evaluating a photographer's portfolio / by Ashley Brown

Hiring the right photographer for your family is no easy feat. There are so many things to take into account, including (but not limited to), the photographer's style (does it fit what you are looking for?), technical abilities, reputation, overall investment.... the list goes on and on. One of the easiest ways to evaluate a photographer is by their images. It can be challenging to look at portraits with a subjective eye... especially when it is your children!... and if you aren't a photographer, you may not automatically know what separates a good image from a bad image. Here's a quick visual tutorial on what makes a technically correct and pleasing portrait. Keep in mind... art and photographic technique is subjective. From many aspects, there is no right or wrong. However, there are basic photographic techniques that are universal truths and should not broken... or, if they are, it should be a stylistic choice that is made by a photographer who has the basics down pat. "Style" is no excuse for a poorly executed or incorrect image.

Below is an example of a solid image. It is properly exposed and in focus. The color is true to life. A wide aperture was used (creating the creamy, blurred background) which adds dimension and depth to the image. And no, blurring a background is NOT a technique that should be attempted in Photoshop :)!

The gorgeous K. family... who will be properly showcased this week on the blog!

justright

Now, lets see the same image... but with a twist!

This version is underexposed. This lovely family has become dark and muddy.

underexposed

And on the opposite end of the spectrum, this image is way overexposed. Details have been lost and the image looks washed out. Overexposed images will not print well. In fact, the areas that have turned white (the edges of their clothing, the hot spots on their skin) will print as such... blank white... because there is no data left to print.

Put on your shades for this one!

overexposed

Why so blue? Incorrect camera settings can create people that are blue, green, magenta, red or yellow. A good way to check is to look at the whites of the subject's eyes, or in the shadows. Looking sickly in a portrait is never good!

tooblue

Yikes! The K. family has gone radioactive. A common amateur mistake is skyrocketing the saturation of an image in Photoshop. The result is orange skin, bright red lips, and colors that not only look crazy, but will not print (labs do not have the ability to print oversaturated colors that are "out of gamut".)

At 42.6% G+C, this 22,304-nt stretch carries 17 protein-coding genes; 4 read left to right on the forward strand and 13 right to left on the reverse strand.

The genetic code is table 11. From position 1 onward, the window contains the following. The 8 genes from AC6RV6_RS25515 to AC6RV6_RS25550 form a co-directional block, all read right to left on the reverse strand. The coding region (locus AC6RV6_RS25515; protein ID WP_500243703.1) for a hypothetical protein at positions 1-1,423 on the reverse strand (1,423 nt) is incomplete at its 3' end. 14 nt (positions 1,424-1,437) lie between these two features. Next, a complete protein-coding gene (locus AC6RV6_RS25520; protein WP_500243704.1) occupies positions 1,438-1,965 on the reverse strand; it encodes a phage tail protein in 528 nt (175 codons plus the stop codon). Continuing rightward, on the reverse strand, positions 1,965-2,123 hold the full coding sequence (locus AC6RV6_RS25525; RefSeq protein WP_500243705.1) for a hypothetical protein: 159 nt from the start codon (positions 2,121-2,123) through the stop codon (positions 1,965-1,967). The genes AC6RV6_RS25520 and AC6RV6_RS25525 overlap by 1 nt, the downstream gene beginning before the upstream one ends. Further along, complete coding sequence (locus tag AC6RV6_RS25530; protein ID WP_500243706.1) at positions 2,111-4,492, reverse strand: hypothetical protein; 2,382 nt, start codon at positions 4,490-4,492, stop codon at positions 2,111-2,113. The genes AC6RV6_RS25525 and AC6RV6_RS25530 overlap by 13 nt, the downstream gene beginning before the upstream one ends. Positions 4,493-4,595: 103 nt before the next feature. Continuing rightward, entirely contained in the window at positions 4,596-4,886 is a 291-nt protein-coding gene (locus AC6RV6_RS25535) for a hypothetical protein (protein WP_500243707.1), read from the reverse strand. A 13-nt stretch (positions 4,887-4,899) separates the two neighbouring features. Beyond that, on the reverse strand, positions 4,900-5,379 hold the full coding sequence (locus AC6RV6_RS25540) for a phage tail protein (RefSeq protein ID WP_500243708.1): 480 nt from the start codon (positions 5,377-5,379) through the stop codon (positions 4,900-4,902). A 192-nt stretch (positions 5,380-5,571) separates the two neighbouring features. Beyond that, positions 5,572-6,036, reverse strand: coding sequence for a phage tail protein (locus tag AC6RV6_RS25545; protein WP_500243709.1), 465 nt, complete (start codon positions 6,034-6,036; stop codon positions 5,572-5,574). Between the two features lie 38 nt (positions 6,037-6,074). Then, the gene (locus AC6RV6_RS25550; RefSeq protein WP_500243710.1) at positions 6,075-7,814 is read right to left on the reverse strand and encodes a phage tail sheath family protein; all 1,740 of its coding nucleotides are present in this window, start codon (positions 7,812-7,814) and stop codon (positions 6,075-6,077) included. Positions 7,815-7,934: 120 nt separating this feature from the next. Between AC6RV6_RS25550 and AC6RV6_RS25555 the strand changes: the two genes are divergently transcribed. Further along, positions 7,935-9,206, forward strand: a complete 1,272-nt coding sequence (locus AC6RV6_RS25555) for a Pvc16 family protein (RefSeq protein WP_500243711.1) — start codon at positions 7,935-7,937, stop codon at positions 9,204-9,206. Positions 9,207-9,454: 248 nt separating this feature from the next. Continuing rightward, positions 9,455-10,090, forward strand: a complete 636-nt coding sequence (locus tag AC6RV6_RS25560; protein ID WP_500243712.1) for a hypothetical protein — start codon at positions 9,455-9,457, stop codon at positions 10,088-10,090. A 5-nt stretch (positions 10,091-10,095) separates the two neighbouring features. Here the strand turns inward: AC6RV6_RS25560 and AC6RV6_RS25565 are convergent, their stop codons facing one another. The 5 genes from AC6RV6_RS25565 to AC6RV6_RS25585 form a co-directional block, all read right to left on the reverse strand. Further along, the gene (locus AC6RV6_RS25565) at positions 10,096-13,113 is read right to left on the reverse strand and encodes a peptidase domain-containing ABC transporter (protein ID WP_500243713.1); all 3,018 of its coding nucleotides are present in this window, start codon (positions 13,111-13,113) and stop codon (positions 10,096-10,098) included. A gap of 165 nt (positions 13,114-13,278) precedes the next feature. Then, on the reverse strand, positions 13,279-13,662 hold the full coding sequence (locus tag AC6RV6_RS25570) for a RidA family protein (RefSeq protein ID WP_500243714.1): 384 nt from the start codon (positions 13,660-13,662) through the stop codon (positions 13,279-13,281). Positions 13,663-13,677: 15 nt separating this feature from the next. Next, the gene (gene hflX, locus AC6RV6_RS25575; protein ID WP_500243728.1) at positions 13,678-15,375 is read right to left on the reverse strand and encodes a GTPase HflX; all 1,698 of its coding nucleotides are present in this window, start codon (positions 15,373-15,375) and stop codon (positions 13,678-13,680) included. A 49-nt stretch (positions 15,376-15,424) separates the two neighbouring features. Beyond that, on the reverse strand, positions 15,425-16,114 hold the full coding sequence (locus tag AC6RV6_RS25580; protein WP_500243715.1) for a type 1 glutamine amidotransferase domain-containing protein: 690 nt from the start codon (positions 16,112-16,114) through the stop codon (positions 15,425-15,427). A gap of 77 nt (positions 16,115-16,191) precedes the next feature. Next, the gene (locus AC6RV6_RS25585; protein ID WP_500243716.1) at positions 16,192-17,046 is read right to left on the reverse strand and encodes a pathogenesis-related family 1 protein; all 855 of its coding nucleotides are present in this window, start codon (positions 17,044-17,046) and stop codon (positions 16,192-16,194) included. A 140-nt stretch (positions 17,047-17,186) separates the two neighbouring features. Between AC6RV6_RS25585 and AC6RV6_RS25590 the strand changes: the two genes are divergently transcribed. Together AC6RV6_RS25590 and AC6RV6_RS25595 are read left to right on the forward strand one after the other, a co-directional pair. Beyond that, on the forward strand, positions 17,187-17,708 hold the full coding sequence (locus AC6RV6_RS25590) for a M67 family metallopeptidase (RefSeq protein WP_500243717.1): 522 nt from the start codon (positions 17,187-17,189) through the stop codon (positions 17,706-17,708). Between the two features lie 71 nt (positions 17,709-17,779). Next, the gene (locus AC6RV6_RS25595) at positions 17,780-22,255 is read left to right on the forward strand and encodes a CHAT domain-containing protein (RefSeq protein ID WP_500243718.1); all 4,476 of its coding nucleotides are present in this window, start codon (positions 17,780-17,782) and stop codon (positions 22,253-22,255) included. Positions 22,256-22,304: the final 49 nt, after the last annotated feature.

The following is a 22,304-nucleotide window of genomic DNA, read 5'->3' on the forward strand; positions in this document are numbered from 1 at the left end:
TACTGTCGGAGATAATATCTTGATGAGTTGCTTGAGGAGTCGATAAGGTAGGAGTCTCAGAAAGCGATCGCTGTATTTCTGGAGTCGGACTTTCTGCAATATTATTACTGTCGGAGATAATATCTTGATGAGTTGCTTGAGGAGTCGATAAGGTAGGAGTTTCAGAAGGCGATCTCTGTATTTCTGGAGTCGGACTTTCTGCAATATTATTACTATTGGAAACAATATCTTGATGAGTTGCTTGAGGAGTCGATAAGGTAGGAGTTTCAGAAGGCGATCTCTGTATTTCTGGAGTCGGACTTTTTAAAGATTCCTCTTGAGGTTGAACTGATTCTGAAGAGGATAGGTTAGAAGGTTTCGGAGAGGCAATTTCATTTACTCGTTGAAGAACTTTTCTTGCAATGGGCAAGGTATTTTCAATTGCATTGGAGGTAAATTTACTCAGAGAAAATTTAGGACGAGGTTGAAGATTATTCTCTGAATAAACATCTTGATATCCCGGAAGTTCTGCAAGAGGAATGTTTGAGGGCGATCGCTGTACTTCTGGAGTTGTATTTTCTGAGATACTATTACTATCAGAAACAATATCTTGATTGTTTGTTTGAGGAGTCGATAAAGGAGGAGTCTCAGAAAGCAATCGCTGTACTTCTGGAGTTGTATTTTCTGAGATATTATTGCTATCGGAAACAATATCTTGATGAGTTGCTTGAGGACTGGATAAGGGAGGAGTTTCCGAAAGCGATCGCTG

Steer clear... this is hazardous!

oversaturated

Using different Photoshop techniques to create an image that is hazy, vintage-inspired or otherwise unique can create fabulous finished products... in the right hands. However, it is easy to go overboard. Editing techniques that are used to the extreme can quickly turn a nice image into an unrealistic and easily dated one.

Yuck!

action

There are a few other things to consider.

Focus is paramount. When an image is in focus, you should be able to see all of your child's beautiful details that you hired a photographer to capture... their eyelashes, their lips, etc. The focus should not be on a leaf behind them, the collar of their shirt, etc. In the image below, you can see that the focus of this image accidentally fell on mama's dress... not Colin's sweet face. This is a pretty obvious example, so keep in mind that missed focus can be more subtle and not show up well until you've enlarged an image. Ask your photographer to see a closer crop if you are in doubt.

OOF1

Motion blur can also cause those crisp details to be missed. Note that in the image on the left, you can see all of Brie's eyelashes and how sparkly and vibrant her baby blues are.

BLUR1

How about lighting? There are many forms of lighting that are correct, but one that should be avoided at all costs is full on sun in the face... namely during the brightest parts of the day (the exception is if your photographer is using supplemental lighting). It creates harsh shadows, turns eyes into black holes, and makes for very squinty subjects.

See what I mean?

sun

Ahh, much better. Michael is happier and we can see those handsome eyes and features when he is in more even and pleasing lighting.

correct

Lastly, post processing is an essential part of creating a finished portrait. The investment you make should cover light editing to bring out of the best of your child and family. Your photographer should be able to polish up the image as needed (brightening, straightening, cropping) and touch up redness or ruddy skin, drool, bruises/scratches/blemishes, under eye circles, etc. A photographer who is more seasoned with Photoshop may even be able to remove distracting background objects, give mom a touch of a virtual nip-tuck, and more. You've seen above how Photoshop can turn dangerous, but it can also turn an image into a excellent, finished portrait.

This image of Jackson has been post-processed enough so that he looks perfect, but not unrealistic. There is a fine line! The image has been brightened, his skin tone smoothed, and his minor blemishes and scratches were removed.

edit

This is obviously just the tip of the iceberg, and should be one of the many things that you consider when hiring a photographer for your family. Be sure to review the blog/website/portfolio in depth, and don't be afraid to ask to see a recent full session. This way, you know they can provide consistent quality work, and aren't just showcasing lucky shots on their website. Portraiture is an investment, so its always in your best interest to do your research. Your photographer should be willing and happy to answer any questions you may have to ensure that you will come away with beautiful images and a wonderful experience.